-- http://www.pcworld.com/article/2899351/everything-you-need-to-know-about-nvme.html

    While the current udoo x86 does not support NVMe drives... I'd wager that the system would see much improved response times with the parallel capability of NVMe drives.
    This might be useful for computer vision projects; video transcoding, or any other io intensive process.
     
  11. Kilrah

    Kilrah Member

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    I'm fully aware of the advantages of NVMe, just saying that while they're awesome and certainly make a difference on a powerful system they would't matter on such a low-power board for most applications.
    From my short experience with the board so far pretty much every standard task you do on it is CPU-bound, not IO-bound. So all your faster drive would do is boringly wait for the processor to need new data - which the current SATA drives are already doing.
     
  12. ccs_hello

    ccs_hello UDOOer

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    Two perspectives:
    One:
    Recent NUCs, Brix, Asus equivalent type of mini-PCs are all going for key-M (socket 3) M.2 slot(s). Some use one A+E for WiFi card and some simply use soldered WiFi card (1216 format.)
    Socket-3 offers 4-lane PCIe (for many future growth cards as well as NVMe SSD) or mSATA (for currently lower cost key-B mSATA SSD.)

    Two:
    NVMe SSD put the "storage processing" offloading to the other side of PCIe bus, the SSD card side.
    For IO-bound tasks, it will have benefit for overall performance. Many of the home server type of work falls into this category.
    Please note recent Braswell and the newer Apollo Lake ATOM processors are rather powerful processors.
    Granted they are not for everything (such as AVX intensive) such as Photoshop, etc. But who is using this class of USFF boxes for that?

    ccs_hello
     
  13. ccs_hello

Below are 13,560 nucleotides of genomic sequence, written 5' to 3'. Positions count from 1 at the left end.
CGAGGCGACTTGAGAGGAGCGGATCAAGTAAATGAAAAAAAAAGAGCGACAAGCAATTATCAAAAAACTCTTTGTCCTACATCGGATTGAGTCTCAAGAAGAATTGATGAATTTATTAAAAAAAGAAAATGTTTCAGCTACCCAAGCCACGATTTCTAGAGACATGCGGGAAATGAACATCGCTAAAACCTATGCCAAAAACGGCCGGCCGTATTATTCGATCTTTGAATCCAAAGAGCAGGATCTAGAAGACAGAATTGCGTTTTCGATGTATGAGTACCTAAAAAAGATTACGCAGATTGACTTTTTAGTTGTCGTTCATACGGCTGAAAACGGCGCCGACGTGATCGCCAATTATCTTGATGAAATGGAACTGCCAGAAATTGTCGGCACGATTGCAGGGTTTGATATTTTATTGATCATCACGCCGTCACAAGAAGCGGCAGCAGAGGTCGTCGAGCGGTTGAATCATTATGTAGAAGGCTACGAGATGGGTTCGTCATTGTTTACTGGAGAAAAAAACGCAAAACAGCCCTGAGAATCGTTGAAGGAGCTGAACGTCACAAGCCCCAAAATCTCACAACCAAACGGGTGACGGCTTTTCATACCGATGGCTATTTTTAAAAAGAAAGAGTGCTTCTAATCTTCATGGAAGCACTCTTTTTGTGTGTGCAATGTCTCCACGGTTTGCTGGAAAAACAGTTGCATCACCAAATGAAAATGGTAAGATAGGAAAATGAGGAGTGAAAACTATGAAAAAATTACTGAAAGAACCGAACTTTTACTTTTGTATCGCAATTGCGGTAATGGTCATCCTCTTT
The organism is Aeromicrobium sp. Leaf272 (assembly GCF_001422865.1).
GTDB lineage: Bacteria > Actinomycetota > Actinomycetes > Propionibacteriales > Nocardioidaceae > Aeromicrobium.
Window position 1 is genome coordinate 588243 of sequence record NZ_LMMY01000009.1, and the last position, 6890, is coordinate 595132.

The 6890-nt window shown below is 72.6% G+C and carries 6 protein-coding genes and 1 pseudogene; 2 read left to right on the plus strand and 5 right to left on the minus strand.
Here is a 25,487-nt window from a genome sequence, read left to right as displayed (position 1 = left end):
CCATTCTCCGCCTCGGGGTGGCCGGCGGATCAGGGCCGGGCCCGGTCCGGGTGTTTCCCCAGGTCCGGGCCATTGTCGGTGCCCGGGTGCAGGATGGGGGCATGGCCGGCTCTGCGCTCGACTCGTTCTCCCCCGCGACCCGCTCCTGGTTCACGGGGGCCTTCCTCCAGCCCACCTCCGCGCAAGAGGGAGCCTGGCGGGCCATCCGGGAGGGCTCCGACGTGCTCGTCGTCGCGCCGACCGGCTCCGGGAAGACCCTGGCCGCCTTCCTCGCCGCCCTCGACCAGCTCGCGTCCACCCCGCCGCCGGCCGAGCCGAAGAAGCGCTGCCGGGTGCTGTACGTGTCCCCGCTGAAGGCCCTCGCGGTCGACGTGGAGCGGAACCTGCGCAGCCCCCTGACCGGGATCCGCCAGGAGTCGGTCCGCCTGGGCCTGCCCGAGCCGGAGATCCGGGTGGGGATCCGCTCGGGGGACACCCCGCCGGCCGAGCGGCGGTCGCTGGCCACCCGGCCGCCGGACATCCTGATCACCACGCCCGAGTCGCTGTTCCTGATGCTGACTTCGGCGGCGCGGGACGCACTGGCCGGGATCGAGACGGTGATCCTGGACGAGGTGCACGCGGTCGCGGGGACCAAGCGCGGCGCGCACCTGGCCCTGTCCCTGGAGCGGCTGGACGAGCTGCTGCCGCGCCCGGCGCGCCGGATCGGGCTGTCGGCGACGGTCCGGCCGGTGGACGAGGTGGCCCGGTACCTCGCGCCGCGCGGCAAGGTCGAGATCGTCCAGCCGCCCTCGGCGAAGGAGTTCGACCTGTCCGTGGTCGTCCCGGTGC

ccs_hello UDOOer

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    Look, switching fro socket 2 to socket 3 costs the board manufacturer close to nothing (in future UDOO x86 generations.)
    You just swap out NGFF socket from type-2 to type-3 (even swap, same price), bring all 4-lane PCIe bus out of the SoC's (it already has these 4) with circuit re-layout.

    End user who like the current mature price of mSATA SSD can plug it in (since they are B+M keyed) and when in the near future NVMe SSD's price delta isn't that much a difference, use that.

    Today, it's just the additional PCIe 2 lanes are not brought out. They are there in SoC, just not simply wasted.

    ccs_hello
     
  14. Markus Laire

    Markus Laire Active Member

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    ccs_hello - the other two PCIe lanes are not unused - they are used for M.2 Key E slot and onboard gigabit ethernet.

    So it is not possible to just change from PCIe B-key to M-key since there are only 2 lanes available. Changing to M-key would require changing also SoC to something which has 6 lanes total.
     
  15. ccs_hello

    ccs_hello UDOOer

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    Thanks Markus. N3160 only has 4.
    I got confused since in recent days I am looking into N4200 / J3455 Apollo Lake based mini-PCs.
    They have 6 lanes: 1x4 + 1x2 or 4x1 or 2x1+1x2 + 1x2

    ccs_hello